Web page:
Keywords: bone quality, implant position, loading time, mortality gap, osseointegration, single-crown implant
DOI: 10.11607/jomi.5077, PubMed ID (PMID): 28494037Pages 533-540, Language: English
Purpose: One-piece zirconia dental implants have been widely used in Europe for many years. This in vitro study was done to evaluate the effect of abutment preparation and fatigue (cyclic) loading in a moist environment on the fracture resistance of the one-piece zirconia dental implant.
Materials and Methods: Twenty-four Cera Root zirconium oxide dental implants, divided into three groups of eight, were used in this study: group 1 (control group): implants with no preparation, tested in a dry environment; group 2: implants with no preparation, tested in a moist environment (simulating clinical conditions); and group 3: implants after abutment preparation tested in a moist environment. All implants received IPS e.max porcelain crowns. All samples were subjected to nearly 1 million cycles of sinusoidal fatigue loading (-10 N to -200 N) in a universal testing machine. The postfatigue samples were loaded to fracture. Significant differences (α = .05) in mean fracture loads were statistically analyzed.
Results: There was no catastrophic failure of any of the implants during the fatigue tests. The mean (SD) of the fracture loads in postfatigue load-to-failure tests were: group 1: 1,202.9 (62.6); group 2: 1,164.6 (73.8); and group 3: 953.5 (103). Analysis of variance (ANOVA) and post hoc Tukey-Kramer contrast revealed a statistically significant difference (P < .05) between the mean fracture load of group 3 and those of groups 1 and 2, but no significant difference (P > .05) between groups 1 and 2.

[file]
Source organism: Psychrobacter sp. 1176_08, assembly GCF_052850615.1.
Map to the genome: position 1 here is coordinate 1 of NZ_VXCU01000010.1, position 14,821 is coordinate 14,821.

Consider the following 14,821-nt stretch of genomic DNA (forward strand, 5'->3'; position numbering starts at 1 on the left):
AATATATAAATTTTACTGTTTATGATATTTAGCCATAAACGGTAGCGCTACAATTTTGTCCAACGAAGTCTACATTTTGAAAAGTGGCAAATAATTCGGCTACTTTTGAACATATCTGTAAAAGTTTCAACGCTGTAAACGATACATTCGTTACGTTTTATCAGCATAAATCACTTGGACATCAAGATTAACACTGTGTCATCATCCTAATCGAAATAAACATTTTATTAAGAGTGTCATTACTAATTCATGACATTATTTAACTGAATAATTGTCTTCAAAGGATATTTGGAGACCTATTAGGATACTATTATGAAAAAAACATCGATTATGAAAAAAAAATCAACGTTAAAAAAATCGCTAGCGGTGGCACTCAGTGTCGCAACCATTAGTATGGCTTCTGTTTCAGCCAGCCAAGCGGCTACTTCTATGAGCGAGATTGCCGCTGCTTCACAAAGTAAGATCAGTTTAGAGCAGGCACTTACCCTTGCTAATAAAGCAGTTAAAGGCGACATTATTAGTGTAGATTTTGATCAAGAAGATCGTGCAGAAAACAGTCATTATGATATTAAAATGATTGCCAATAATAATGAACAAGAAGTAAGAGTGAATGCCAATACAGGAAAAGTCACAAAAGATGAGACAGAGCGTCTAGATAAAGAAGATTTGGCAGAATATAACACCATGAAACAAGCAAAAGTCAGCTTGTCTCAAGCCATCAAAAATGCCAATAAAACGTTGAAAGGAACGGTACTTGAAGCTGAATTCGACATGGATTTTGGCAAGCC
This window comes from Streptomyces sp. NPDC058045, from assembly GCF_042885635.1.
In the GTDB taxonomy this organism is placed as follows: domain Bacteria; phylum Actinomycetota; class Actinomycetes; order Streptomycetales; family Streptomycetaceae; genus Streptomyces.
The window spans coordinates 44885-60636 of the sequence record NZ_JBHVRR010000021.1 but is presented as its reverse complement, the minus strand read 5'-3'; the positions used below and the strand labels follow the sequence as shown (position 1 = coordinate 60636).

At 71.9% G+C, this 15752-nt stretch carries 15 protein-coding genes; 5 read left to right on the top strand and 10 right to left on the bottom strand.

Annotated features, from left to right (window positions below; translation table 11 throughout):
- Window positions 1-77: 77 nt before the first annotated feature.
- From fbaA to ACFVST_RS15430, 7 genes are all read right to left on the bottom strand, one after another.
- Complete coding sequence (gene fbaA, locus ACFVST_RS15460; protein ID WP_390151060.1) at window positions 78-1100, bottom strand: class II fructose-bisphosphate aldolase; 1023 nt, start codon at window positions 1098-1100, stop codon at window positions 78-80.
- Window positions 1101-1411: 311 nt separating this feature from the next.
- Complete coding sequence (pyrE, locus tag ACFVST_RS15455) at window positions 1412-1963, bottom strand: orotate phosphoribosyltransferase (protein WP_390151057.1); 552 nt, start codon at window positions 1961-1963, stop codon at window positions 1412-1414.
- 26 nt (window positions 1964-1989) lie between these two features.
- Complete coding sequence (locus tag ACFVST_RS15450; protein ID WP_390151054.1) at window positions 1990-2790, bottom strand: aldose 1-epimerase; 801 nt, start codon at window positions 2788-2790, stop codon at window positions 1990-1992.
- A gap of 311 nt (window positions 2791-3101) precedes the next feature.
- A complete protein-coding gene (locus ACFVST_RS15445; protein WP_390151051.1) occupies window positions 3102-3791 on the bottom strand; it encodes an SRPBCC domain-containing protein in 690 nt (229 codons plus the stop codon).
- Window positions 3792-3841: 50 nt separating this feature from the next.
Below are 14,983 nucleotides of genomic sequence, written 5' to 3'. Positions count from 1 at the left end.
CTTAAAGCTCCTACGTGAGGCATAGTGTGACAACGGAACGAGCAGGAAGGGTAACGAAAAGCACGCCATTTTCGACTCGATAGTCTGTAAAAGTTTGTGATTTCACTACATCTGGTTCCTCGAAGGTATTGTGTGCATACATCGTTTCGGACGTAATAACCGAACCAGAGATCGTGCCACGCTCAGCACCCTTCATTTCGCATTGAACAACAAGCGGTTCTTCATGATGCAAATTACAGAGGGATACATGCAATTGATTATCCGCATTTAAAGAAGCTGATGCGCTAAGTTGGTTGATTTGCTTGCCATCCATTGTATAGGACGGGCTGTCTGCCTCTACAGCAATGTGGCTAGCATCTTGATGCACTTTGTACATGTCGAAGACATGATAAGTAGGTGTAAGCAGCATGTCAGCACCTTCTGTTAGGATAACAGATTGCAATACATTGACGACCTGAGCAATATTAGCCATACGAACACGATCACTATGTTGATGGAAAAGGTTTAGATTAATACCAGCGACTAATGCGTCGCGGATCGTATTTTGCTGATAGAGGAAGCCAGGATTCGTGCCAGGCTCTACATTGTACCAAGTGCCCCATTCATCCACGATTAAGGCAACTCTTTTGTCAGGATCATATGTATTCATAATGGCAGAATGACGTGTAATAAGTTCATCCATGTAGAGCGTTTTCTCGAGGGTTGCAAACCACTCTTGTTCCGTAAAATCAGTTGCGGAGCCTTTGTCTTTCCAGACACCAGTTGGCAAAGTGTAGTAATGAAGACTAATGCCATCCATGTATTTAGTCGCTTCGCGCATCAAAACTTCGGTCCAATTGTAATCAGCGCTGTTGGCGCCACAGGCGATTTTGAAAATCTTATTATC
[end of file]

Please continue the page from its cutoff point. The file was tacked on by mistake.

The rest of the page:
Conclusion: While there was a statistically significant adverse effect of abutment preparation and fatigue loading in a moist environment on the postfatigue implant failure load, the load-tofracture mean of surface-prepared implants after fatigue tests was nevertheless significantly higher than the mean fracture load of the crowns (P < .05) as well as the minimum load-bearing requirement (300 N) for anterior restorations. Abutment preparation in a one-piece zirconia implant is therefore considered clinically safe and acceptable.
Keywords: fatigue cyclic loading, fracture load, moist environment, one-piece zirconia dental implant
DOI: 10.11607/jomi.5145, PubMed ID (PMID): 27741331Pages 541-546, Language: English
Purpose: The placement of immediate implants has become a routine treatment modality for the replacement of missing teeth. The aim of the present study was to evaluate dimensional changes of hard tissues following tooth extraction, implant bed preparation, and the subsequent integration of titanium implants placed immediately or following an 8-week healing period.
Materials and Methods: All mandibular premolars were extracted and used as experimental sites in five beagle dogs. The left quadrant was used to compare the healing of alveolar bone following regular tooth extraction or surgical implant bed preparation. The right quadrant was used to compare immediate with delayed implant placement (3.3 mm, Bone Level SLActive, Roxolid, Straumann) after an 8-week healing period. All samples were assessed histologically for new bone area/total area (BATA), bone-to-implant contact (BIC), and bone height changes from the buccal and lingual midlines.
Results: Implant bed preparation led to significantly lower BATA values and bone height loss compared with regular extraction sockets (-2.46 mm vs -1.44 mm, respectively; P = .0007). Placement of immediate implants demonstrated buccal and lingual bone height loss of 1.51 mm and 0.91 mm, respectively, whereas only 0.12 mm and 0.12 mm of bone height loss was observed during delayed implant placement. A significantly higher BIC was observed for implants placed immediately compared with delayed placement (52% vs 35%, P < .05).
Conclusion: Implant bed preparation further increased dimensional changes when compared with routine extraction sockets. Although immediate implant placement produced better BIC than did delayed placement, a significantly higher bone height loss at both the buccal and lingual midlines was reported. Further investigation is underway to minimize dimensional changes following immediate implant placement.
Keywords: bone-to-implant contact, dental implants, extraction sockets, immediate implants, osseointegration